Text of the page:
Pi

Some hints for a mathematical world

Max Tegmark, a cosmologist, considers the external reality to be essentially mathematical.

In that sense, the mathematical entities (such as groups or varieties) may not be different from physical entities (photons, magnetic fields, etc.) by nature, explaining why the mathematics are so successful at describing the physical world. In other words, the so-called “universal structural realism” asserts that our physical universe is isomorphic to a mathematical structure.

Pi

pi number by J.Gabás Esteban

A link between quantum physics and mathematics

I personally believe in the power of loop quantum gravity, combined to the idea that physical laws are reducible to a quantum circuit.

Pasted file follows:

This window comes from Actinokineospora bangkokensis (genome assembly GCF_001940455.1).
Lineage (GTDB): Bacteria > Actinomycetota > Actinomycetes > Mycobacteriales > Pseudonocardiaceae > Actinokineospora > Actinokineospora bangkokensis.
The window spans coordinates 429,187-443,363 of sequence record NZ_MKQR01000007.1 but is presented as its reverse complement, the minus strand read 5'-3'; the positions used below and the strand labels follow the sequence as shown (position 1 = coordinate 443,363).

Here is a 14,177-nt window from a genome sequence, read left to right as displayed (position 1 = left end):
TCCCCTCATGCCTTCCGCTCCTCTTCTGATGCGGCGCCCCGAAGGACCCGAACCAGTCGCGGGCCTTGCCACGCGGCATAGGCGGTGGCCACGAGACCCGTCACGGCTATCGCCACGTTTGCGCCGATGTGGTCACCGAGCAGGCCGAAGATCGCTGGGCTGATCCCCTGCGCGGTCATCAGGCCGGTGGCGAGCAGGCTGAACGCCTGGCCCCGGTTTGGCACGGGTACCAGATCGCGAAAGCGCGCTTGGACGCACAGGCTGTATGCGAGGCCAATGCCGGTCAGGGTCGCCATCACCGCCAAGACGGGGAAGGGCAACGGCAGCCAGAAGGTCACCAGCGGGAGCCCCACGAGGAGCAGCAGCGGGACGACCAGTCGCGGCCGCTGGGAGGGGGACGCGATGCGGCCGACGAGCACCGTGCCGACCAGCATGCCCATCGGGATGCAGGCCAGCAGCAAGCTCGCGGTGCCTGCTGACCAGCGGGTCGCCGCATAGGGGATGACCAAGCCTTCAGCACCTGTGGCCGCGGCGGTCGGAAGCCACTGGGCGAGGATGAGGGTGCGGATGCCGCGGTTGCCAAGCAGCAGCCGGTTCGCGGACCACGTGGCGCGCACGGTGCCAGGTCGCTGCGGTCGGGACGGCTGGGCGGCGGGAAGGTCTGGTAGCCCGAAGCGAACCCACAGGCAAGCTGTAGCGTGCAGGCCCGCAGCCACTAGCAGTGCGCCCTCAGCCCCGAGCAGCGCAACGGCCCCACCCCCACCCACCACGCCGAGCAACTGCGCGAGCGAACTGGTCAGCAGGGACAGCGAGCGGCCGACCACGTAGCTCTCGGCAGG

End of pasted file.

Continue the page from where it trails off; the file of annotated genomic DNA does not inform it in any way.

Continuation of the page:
Therefore the universe may exhibit fundamental mathematical properties inherent in the quantum circuit’ subroutine “archetype”. That’s it for the theoretical digression.

If the universe has fundamental mathematical properties then we must be able to find similar patterns in formulas.

And that is the case: researchers found the same formula in quantum mechanical calculations of the energy levels of a hydrogen atom as in the derived formula for pi as the product of an infinite series of ratios in a book of the mathematician John Wallis (the so called Wallis product for π in the Arithmetica infinitorum from 1655).

It reminds me of something…

The formula links π and the quantum mechanics. That’s a fact.

I recently read an article in french that talked of the tau manifesto, saying that the value of pi is wrong and should be 6.28…

Interestingly, if we use π = 2π then several classical formulas in mathematics and physics exhibits the same appearance:

area of a disk = ½ π r2

Ec = ½ m v2

d = ½ g t2

Physics and mathematics are maybe two sides of the same coin…